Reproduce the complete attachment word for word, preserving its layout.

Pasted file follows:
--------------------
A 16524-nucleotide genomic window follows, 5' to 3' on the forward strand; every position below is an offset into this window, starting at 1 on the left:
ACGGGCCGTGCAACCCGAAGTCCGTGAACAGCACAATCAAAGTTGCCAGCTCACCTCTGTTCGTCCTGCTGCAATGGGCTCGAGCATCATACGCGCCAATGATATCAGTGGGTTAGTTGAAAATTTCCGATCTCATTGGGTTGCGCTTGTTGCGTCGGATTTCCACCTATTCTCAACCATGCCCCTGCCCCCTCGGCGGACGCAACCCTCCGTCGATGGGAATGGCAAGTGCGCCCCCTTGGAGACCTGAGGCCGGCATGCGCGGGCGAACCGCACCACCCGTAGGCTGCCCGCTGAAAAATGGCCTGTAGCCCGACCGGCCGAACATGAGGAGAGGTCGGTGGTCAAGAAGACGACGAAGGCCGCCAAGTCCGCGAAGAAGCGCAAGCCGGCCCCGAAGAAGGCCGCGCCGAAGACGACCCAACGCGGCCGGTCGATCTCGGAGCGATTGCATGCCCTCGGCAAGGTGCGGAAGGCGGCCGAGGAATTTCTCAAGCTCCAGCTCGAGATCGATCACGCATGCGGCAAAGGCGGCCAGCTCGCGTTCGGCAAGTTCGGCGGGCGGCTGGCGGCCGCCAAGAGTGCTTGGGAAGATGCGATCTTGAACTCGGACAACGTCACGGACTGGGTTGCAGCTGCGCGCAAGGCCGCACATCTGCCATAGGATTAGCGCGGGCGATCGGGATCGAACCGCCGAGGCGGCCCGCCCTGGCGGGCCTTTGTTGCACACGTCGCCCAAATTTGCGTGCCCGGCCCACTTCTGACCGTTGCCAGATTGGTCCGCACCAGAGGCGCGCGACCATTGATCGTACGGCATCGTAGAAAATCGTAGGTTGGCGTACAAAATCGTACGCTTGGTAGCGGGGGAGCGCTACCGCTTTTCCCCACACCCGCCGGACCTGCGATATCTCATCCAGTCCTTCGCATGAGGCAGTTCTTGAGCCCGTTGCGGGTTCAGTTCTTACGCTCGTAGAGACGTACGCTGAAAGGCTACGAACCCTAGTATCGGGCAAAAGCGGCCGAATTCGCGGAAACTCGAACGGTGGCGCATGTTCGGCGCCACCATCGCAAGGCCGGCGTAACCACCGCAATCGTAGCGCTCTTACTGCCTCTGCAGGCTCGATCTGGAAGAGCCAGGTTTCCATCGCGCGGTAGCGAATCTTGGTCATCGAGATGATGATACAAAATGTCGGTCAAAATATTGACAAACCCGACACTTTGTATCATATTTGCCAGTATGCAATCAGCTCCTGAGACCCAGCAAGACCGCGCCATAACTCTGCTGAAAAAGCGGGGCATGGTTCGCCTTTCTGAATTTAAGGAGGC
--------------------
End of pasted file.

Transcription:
A 16524-nucleotide genomic window follows, 5' to 3' on the forward strand; every position below is an offset into this window, starting at 1 on the left:
ACGGGCCGTGCAACCCGAAGTCCGTGAACAGCACAATCAAAGTTGCCAGCTCACCTCTGTTCGTCCTGCTGCAATGGGCTCGAGCATCATACGCGCCAATGATATCAGTGGGTTAGTTGAAAATTTCCGATCTCATTGGGTTGCGCTTGTTGCGTCGGATTTCCACCTATTCTCAACCATGCCCCTGCCCCCTCGGCGGACGCAACCCTCCGTCGATGGGAATGGCAAGTGCGCCCCCTTGGAGACCTGAGGCCGGCATGCGCGGGCGAACCGCACCACCCGTAGGCTGCCCGCTGAAAAATGGCCTGTAGCCCGACCGGCCGAACATGAGGAGAGGTCGGTGGTCAAGAAGACGACGAAGGCCGCCAAGTCCGCGAAGAAGCGCAAGCCGGCCCCGAAGAAGGCCGCGCCGAAGACGACCCAACGCGGCCGGTCGATCTCGGAGCGATTGCATGCCCTCGGCAAGGTGCGGAAGGCGGCCGAGGAATTTCTCAAGCTCCAGCTCGAGATCGATCACGCATGCGGCAAAGGCGGCCAGCTCGCGTTCGGCAAGTTCGGCGGGCGGCTGGCGGCCGCCAAGAGTGCTTGGGAAGATGCGATCTTGAACTCGGACAACGTCACGGACTGGGTTGCAGCTGCGCGCAAGGCCGCACATCTGCCATAGGATTAGCGCGGGCGATCGGGATCGAACCGCCGAGGCGGCCCGCCCTGGCGGGCCTTTGTTGCACACGTCGCCCAAATTTGCGTGCCCGGCCCACTTCTGACCGTTGCCAGATTGGTCCGCACCAGAGGCGCGCGACCATTGATCGTACGGCATCGTAGAAAATCGTAGGTTGGCGTACAAAATCGTACGCTTGGTAGCGGGGGAGCGCTACCGCTTTTCCCCACACCCGCCGGACCTGCGATATCTCATCCAGTCCTTCGCATGAGGCAGTTCTTGAGCCCGTTGCGGGTTCAGTTCTTACGCTCGTAGAGACGTACGCTGAAAGGCTACGAACCCTAGTATCGGGCAAAAGCGGCCGAATTCGCGGAAACTCGAACGGTGGCGCATGTTCGGCGCCACCATCGCAAGGCCGGCGTAACCACCGCAATCGTAGCGCTCTTACTGCCTCTGCAGGCTCGATCTGGAAGAGCCAGGTTTCCATCGCGCGGTAGCGAATCTTGGTCATCGAGATGATGATACAAAATGTCGGTCAAAATATTGACAAACCCGACACTTTGTATCATATTTGCCAGTATGCAATCAGCTCCTGAGACCCAGCAAGACCGCGCCATAACTCTGCTGAAAAAGCGGGGCATGGTTCGCCTTTCTGAATTTAAGGAGGC